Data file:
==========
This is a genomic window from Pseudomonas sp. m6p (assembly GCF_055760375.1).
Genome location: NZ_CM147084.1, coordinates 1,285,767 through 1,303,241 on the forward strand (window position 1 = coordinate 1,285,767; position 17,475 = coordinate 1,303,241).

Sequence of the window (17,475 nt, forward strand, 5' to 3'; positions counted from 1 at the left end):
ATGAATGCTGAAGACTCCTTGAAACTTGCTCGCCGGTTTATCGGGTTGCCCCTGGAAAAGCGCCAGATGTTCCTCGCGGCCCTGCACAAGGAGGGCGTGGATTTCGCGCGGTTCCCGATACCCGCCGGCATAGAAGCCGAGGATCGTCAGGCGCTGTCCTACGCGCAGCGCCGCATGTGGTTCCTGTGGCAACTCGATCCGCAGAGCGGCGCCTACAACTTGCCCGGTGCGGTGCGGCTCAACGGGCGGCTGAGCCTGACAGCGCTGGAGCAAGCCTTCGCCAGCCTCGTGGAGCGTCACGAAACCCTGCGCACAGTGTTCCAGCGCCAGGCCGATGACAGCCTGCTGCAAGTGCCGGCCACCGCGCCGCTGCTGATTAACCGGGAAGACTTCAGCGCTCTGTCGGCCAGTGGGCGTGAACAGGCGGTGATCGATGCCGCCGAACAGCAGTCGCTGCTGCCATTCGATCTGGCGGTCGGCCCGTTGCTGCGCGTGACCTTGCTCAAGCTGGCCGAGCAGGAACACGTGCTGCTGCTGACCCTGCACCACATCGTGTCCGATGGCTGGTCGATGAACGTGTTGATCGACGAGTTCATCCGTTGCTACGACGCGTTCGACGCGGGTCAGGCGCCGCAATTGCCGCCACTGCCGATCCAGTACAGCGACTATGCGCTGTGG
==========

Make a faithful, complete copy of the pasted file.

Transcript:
This is a genomic window from Pseudomonas sp. m6p (assembly GCF_055760375.1).
Genome location: NZ_CM147084.1, coordinates 1,285,767 through 1,303,241 on the forward strand (window position 1 = coordinate 1,285,767; position 17,475 = coordinate 1,303,241).

Sequence of the window (17,475 nt, forward strand, 5' to 3'; positions counted from 1 at the left end):
ATGAATGCTGAAGACTCCTTGAAACTTGCTCGCCGGTTTATCGGGTTGCCCCTGGAAAAGCGCCAGATGTTCCTCGCGGCCCTGCACAAGGAGGGCGTGGATTTCGCGCGGTTCCCGATACCCGCCGGCATAGAAGCCGAGGATCGTCAGGCGCTGTCCTACGCGCAGCGCCGCATGTGGTTCCTGTGGCAACTCGATCCGCAGAGCGGCGCCTACAACTTGCCCGGTGCGGTGCGGCTCAACGGGCGGCTGAGCCTGACAGCGCTGGAGCAAGCCTTCGCCAGCCTCGTGGAGCGTCACGAAACCCTGCGCACAGTGTTCCAGCGCCAGGCCGATGACAGCCTGCTGCAAGTGCCGGCCACCGCGCCGCTGCTGATTAACCGGGAAGACTTCAGCGCTCTGTCGGCCAGTGGGCGTGAACAGGCGGTGATCGATGCCGCCGAACAGCAGTCGCTGCTGCCATTCGATCTGGCGGTCGGCCCGTTGCTGCGCGTGACCTTGCTCAAGCTGGCCGAGCAGGAACACGTGCTGCTGCTGACCCTGCACCACATCGTGTCCGATGGCTGGTCGATGAACGTGTTGATCGACGAGTTCATCCGTTGCTACGACGCGTTCGACGCGGGTCAGGCGCCGCAATTGCCGCCACTGCCGATCCAGTACAGCGACTATGCGCTGTGG